A King 5 report on child abuse cites a disturbing statistic: three times as many kids have been admitted this year at Seattle Children's Hospital because of abuse-related brain injuries than last year.
"All parents are stressed," Dr. Frank Rivara, a Children's Hospital pediatrics professor, told King 5. "And there's a lot who are very stressed because they've lost their jobs and lost their homes."
The story includes a link to a new video with tips on coping with a crying baby and other pressures of new parenthood.
It's a fact of life that when we're struggling we take it out on those closest to us. Bad day at work? Snap at your spouse. Health insurance reject your claim? Yell at the dog.
Didn't get the job interview? Slam your toddler hard enough to inflict a head injury? I think it's more complex than that.
Physical violence is a learned response. We learn how to parent from our own parents. If they believed that a good smack was the way to quiet a whining toddler, then you are more likely to do the same. The more you do it, the easier it gets. A guilty habit. And then on that very bad, awful, terrible day when you get laid off and a car rear-ends you in traffic and your baby won't stop crying and you've had a few beers?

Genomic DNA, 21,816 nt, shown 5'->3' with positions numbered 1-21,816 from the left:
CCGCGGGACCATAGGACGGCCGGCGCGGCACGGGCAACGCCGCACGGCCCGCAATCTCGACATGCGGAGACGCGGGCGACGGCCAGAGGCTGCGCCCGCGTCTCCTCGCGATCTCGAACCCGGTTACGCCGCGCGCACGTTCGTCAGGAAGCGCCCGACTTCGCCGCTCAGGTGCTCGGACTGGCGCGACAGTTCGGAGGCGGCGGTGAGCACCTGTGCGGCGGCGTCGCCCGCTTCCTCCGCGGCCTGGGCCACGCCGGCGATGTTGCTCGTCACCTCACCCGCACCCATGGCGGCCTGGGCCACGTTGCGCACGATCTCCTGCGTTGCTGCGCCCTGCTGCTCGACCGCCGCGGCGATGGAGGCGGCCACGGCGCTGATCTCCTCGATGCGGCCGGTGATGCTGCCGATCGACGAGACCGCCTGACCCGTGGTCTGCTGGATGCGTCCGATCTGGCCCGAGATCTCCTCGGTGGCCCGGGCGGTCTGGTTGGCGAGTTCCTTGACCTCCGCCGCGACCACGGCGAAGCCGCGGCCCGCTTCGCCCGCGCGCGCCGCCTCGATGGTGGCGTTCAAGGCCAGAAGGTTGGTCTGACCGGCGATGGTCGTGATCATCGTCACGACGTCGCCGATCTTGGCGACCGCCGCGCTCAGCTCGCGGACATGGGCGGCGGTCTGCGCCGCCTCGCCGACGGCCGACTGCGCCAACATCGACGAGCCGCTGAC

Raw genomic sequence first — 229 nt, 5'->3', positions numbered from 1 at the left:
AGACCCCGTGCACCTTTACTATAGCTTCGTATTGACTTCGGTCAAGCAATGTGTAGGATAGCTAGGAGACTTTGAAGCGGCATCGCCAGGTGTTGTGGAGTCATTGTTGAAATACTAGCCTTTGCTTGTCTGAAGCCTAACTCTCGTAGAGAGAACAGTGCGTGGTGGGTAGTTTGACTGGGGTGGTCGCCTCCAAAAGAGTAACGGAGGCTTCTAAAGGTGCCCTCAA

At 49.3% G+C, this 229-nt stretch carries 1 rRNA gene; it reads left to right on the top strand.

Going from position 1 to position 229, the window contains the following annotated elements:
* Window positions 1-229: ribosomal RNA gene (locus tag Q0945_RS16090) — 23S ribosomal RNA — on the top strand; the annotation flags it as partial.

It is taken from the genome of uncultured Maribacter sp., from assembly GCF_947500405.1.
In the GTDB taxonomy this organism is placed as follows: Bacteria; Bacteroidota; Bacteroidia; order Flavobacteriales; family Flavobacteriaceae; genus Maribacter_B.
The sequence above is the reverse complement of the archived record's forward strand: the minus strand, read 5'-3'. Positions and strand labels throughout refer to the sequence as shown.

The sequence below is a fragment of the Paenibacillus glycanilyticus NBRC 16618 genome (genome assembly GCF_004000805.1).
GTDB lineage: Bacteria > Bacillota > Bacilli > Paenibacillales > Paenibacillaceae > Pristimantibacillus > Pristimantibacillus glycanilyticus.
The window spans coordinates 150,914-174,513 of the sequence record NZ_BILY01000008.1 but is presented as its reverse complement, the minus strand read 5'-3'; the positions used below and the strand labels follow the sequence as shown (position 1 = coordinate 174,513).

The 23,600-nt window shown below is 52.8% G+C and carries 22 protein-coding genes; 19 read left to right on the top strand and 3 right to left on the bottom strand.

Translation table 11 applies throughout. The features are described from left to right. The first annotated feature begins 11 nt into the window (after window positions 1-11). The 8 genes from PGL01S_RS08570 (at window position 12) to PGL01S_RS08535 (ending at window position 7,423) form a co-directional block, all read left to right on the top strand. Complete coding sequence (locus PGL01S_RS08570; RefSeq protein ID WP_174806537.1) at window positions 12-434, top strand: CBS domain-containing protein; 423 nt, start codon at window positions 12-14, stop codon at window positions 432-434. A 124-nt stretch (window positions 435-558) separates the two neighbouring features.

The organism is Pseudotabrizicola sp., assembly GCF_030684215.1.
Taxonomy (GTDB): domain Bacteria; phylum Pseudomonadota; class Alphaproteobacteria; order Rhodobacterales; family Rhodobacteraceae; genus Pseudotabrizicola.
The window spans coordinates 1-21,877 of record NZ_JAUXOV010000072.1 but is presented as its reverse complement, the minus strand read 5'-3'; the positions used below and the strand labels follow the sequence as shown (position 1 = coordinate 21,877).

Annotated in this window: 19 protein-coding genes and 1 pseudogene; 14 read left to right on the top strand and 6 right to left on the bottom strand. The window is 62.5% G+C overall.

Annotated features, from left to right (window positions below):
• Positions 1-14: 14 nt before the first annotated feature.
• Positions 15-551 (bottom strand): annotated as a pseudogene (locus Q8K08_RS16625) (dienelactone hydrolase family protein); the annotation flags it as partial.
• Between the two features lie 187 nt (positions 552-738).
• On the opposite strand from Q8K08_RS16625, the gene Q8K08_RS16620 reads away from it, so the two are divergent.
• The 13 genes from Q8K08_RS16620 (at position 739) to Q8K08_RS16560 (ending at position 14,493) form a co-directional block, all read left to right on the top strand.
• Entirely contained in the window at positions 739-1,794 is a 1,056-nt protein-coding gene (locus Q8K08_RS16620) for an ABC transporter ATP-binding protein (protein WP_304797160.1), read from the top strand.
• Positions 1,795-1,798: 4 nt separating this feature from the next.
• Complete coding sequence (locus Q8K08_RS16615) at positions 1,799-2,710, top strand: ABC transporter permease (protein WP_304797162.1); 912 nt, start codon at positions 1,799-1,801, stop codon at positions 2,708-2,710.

It's easy to judge parents who harm their kids. I've interviewed moms and dads who have done things that will haunt them forever -- and put them behind bars.
So what can we do? We need to learn new ways of disciplining our kids before things get out of control. To foster a culture where corporal punishment isn't OK and parents have somewhere to turn in a crisis. To pay for great programs like public health nurses who visit low-income moms and their babies.
To reach out to parents of young kids we know and give them a break by offering to babysit. To call someone in a financial tailspin and take them out for coffee. To nod when they say they're fine and then ask again.
(Photo: by D. Sharon Pruitt)